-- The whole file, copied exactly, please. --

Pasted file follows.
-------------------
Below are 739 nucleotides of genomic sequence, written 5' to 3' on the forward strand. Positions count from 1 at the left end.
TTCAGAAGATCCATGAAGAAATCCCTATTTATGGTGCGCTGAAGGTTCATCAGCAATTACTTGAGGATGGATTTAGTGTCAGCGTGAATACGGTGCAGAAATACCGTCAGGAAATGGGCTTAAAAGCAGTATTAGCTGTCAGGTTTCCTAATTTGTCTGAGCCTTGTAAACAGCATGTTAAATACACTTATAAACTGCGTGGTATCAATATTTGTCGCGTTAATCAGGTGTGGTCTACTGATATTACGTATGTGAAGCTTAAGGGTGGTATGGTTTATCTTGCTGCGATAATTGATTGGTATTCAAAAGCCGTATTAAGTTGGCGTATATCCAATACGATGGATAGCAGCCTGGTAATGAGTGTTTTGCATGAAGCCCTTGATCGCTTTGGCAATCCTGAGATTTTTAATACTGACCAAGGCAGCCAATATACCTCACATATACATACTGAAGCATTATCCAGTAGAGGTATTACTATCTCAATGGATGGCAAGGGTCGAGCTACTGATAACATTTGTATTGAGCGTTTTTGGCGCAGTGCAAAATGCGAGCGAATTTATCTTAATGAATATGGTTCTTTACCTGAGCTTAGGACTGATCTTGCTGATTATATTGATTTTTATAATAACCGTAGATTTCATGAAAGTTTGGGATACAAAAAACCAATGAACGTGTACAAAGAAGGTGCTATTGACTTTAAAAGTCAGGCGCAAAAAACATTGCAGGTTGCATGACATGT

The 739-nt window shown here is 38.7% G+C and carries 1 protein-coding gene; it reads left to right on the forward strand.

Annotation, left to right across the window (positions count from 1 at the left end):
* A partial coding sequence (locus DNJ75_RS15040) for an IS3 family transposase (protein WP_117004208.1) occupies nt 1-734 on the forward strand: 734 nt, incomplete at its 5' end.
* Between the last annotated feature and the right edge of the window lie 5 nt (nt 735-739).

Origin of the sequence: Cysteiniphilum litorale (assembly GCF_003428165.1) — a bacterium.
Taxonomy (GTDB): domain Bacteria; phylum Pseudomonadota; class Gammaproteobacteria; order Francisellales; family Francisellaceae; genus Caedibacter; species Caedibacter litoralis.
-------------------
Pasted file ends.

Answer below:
Below are 739 nucleotides of genomic sequence, written 5' to 3' on the forward strand. Positions count from 1 at the left end.
TTCAGAAGATCCATGAAGAAATCCCTATTTATGGTGCGCTGAAGGTTCATCAGCAATTACTTGAGGATGGATTTAGTGTCAGCGTGAATACGGTGCAGAAATACCGTCAGGAAATGGGCTTAAAAGCAGTATTAGCTGTCAGGTTTCCTAATTTGTCTGAGCCTTGTAAACAGCATGTTAAATACACTTATAAACTGCGTGGTATCAATATTTGTCGCGTTAATCAGGTGTGGTCTACTGATATTACGTATGTGAAGCTTAAGGGTGGTATGGTTTATCTTGCTGCGATAATTGATTGGTATTCAAAAGCCGTATTAAGTTGGCGTATATCCAATACGATGGATAGCAGCCTGGTAATGAGTGTTTTGCATGAAGCCCTTGATCGCTTTGGCAATCCTGAGATTTTTAATACTGACCAAGGCAGCCAATATACCTCACATATACATACTGAAGCATTATCCAGTAGAGGTATTACTATCTCAATGGATGGCAAGGGTCGAGCTACTGATAACATTTGTATTGAGCGTTTTTGGCGCAGTGCAAAATGCGAGCGAATTTATCTTAATGAATATGGTTCTTTACCTGAGCTTAGGACTGATCTTGCTGATTATATTGATTTTTATAATAACCGTAGATTTCATGAAAGTTTGGGATACAAAAAACCAATGAACGTGTACAAAGAAGGTGCTATTGACTTTAAAAGTCAGGCGCAAAAAACATTGCAGGTTGCATGACATGT

The 739-nt window shown here is 38.7% G+C and carries 1 protein-coding gene; it reads left to right on the forward strand.

Annotation, left to right across the window (positions count from 1 at the left end):
* A partial coding sequence (locus DNJ75_RS15040) for an IS3 family transposase (protein WP_117004208.1) occupies nt 1-734 on the forward strand: 734 nt, incomplete at its 5' end.
* Between the last annotated feature and the right edge of the window lie 5 nt (nt 735-739).

Origin of the sequence: Cysteiniphilum litorale (assembly GCF_003428165.1) — a bacterium.
Taxonomy (GTDB): domain Bacteria; phylum Pseudomonadota; class Gammaproteobacteria; order Francisellales; family Francisellaceae; genus Caedibacter; species Caedibacter litoralis.